But the catch is that you left the Bluetooth option enabled, now your iPhone battery is dead, and now you have no idea where your car is located!
The biological section has less organic chemistry than it used to, and the overall exam is more verbal in character than before. When I took the MCAT, I got a 10/13/10. The overall score is not as important as getting 10+ in each section, so you can't just do well in one area and not the others. In medical school, it's hard to cheat on many exams, but certainly possible in some (and people have been caught doing so and reprimanded/kicked out). I just finished medical school and will be going onto a residency in general surgery, after being a chemist and then computer programmer for many years. I know that some people have cheated at time during the process, but they will be weeded out eventually as we take many licensing exams, and it's pretty difficult to cheat on everything and still get your license.
If you don't like something, then either turn it off or uninstall it. Whining about it so that others, who may want the technology, can't have it is just wrong.
I'll believe it when I see a successive series of releases supporting Linux, rather than one-off updates, especially with regards to security updates. Plus all the stuff about "well Linux isn't standard so we'll implement stuff only for Windows" makes it even more clear that Flash needs to be replaced unless they show results regarding supporting all platforms equally.
1. Tell the students "Tough!". You don't need a calculator!
2. The best way I've seen professors handle this is to design the questions to only require basic math knowledge, or only require answers that don't require extensive calculations. Make it so that if they are correctly arriving at the answer, the math is stupidly easy.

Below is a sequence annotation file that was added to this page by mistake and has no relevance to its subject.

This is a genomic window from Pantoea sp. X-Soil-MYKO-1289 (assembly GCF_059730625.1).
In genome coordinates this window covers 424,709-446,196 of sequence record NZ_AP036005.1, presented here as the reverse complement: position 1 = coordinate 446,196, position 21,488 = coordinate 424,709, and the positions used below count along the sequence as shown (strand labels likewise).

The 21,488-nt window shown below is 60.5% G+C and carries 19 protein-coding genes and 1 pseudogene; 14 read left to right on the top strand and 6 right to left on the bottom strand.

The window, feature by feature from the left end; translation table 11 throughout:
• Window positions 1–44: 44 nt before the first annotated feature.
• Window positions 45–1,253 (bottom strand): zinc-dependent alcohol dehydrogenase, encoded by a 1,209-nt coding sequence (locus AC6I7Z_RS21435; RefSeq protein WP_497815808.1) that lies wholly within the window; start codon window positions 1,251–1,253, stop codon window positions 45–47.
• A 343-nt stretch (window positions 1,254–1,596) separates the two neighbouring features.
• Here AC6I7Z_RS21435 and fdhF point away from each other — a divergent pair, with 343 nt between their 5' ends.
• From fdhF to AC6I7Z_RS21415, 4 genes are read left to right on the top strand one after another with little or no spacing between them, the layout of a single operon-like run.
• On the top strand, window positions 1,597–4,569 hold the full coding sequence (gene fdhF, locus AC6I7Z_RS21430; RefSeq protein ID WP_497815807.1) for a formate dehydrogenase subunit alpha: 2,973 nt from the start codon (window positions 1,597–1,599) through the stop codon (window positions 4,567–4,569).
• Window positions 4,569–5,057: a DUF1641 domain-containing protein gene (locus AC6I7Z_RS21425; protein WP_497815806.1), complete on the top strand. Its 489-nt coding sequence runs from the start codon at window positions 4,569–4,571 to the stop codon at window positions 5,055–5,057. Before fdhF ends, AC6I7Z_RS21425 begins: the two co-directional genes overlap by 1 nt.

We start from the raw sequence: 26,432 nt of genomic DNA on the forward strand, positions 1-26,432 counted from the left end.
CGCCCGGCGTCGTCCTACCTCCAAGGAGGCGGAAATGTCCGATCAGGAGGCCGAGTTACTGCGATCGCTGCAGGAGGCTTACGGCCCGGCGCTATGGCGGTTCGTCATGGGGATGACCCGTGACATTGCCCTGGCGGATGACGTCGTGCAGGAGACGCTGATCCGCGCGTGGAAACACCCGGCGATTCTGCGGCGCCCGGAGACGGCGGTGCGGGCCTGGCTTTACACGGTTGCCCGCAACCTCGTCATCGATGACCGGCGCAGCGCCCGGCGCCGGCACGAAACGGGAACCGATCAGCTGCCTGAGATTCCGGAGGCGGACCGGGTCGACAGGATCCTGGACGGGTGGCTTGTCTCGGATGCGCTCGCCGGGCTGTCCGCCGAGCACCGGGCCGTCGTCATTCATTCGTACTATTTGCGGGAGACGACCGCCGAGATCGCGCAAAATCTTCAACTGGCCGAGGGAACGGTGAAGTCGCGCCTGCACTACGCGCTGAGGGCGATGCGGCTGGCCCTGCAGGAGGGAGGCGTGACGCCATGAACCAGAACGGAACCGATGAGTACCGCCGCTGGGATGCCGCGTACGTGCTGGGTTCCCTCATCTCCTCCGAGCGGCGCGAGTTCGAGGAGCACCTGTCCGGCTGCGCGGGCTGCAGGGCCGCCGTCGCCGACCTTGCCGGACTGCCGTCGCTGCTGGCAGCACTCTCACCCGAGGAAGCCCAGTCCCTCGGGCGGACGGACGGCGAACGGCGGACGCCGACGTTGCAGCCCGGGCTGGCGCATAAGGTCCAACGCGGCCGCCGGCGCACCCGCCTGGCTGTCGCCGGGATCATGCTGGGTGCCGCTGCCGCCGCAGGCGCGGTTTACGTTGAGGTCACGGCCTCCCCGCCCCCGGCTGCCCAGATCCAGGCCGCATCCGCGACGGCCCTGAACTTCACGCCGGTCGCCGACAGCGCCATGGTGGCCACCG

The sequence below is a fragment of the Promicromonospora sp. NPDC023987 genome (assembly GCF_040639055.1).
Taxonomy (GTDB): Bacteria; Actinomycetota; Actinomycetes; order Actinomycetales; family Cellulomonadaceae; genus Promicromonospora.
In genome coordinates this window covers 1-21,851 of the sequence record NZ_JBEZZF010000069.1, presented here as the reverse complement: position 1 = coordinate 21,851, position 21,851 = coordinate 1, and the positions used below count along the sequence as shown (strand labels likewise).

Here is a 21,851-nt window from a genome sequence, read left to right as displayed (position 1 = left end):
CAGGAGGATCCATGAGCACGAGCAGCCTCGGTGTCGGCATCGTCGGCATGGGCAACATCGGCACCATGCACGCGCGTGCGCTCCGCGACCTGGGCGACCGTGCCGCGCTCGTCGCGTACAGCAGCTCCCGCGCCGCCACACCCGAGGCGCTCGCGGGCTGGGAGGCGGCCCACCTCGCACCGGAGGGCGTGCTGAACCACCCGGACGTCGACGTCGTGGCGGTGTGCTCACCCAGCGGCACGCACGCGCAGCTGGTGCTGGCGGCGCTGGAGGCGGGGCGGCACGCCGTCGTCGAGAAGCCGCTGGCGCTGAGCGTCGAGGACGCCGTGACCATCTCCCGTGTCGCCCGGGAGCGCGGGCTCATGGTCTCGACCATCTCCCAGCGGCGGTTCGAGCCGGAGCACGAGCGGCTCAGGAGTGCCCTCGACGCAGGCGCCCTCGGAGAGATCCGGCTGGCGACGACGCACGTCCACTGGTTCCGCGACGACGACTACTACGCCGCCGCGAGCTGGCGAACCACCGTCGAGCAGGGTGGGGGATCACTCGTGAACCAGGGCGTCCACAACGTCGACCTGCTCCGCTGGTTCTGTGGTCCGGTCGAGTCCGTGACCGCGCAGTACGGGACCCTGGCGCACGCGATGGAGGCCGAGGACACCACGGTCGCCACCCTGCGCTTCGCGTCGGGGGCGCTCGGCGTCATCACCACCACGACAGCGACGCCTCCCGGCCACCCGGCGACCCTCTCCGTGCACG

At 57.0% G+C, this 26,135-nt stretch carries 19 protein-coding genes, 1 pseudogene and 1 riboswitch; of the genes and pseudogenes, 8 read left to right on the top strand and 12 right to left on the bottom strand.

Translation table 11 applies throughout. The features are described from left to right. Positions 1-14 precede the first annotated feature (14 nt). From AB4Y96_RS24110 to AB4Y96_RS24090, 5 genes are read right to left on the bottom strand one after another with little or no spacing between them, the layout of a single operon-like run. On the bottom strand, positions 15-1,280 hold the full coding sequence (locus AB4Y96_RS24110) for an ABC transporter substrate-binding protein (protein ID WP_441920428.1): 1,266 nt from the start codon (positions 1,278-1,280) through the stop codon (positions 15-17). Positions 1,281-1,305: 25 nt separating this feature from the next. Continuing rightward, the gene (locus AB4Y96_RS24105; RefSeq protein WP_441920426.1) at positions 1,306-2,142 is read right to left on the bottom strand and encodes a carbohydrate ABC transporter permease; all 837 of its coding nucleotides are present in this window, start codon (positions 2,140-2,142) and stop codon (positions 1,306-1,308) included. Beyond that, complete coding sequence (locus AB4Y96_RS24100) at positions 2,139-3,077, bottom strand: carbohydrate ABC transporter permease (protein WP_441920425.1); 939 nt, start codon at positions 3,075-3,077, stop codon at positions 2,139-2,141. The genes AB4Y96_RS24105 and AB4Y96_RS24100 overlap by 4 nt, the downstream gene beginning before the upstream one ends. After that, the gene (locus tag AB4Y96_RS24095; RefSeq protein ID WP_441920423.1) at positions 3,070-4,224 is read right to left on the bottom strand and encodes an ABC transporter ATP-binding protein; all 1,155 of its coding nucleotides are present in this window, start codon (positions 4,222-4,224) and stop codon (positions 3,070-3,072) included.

3. Tough about the English requirement. You are in the USA, and our language is English. And in a physics class, there shouldn't be that much to look up anyways. If you must have a dictionary, you can buy really cheap paperback ones. You think I get access to a dictionary when I take a test, or any book for that matter? NO!
No test should ever need a calculator if setup properly. It should only require basic math skills. If it must require knowledge of square roots and such, make a table available or make it so that the final calculations are ridiculously easy (like square root of 9). You are testing physics concepts, not math. And if you can't handle basic math and basic English, how did they ever get into college in the first place?
But, the iPad doesn't have a camera. How are the school administrators going to be able to see the children undressing in their rooms or doing naughty things?
I spend my time updating the iPhone app, and then the facebook program isn't available yet if Florida. Not quite ready for primetime.
Back in the mid 90's I was detained at the Canadian border for 2-3 hours (I was driving into Canada) while on a camping trip. I had just graduated from college, and decided to go camping in North Dakota and Southern Canada just for fun. I was stopped, taken upstairs, repeatedly asked questions where a customs offer would come in the room, ask me if I had ever been to prison, been in front of a judge, how much money did I have, did I have a job, etc. She would leave for a few minutes, would come back and ask me similar to identical questions while typing on her computer, leave and come back...repeated for almost 2 hours. Then they took me down to my truck and searched everything, took apart my camping equipment, took a keen interest in my first aid kit, but found nothing (there was nothing to find) and let me go. I was detained for 2-3 hours just because.
On my way back into the USA, they barely batted an eye.
Agreed. I can see the usefulness of a basic calculator for math and simple operations, which can be found in extremely cheap china versions for less than $1 each. One solution my professors had for the complicated calculations problems on exams was to make the math extremely easy, as what they were testing was your ability to do the calculation, not whether you could calculate 1.84523*32.344/422.33... so they'd make it into a problem where the math was more like 2*6/4.
What if the kids did hack their calculators, install inappropriate notes, and cheat on their exams? It would be inconvenient for the teachers to reflash/reformat/reset each calculator, and be sure that the student wasn't still cheating. The teacher's only solution would be to purchase additional TI calculators for exam purposes only. A win-win for TI!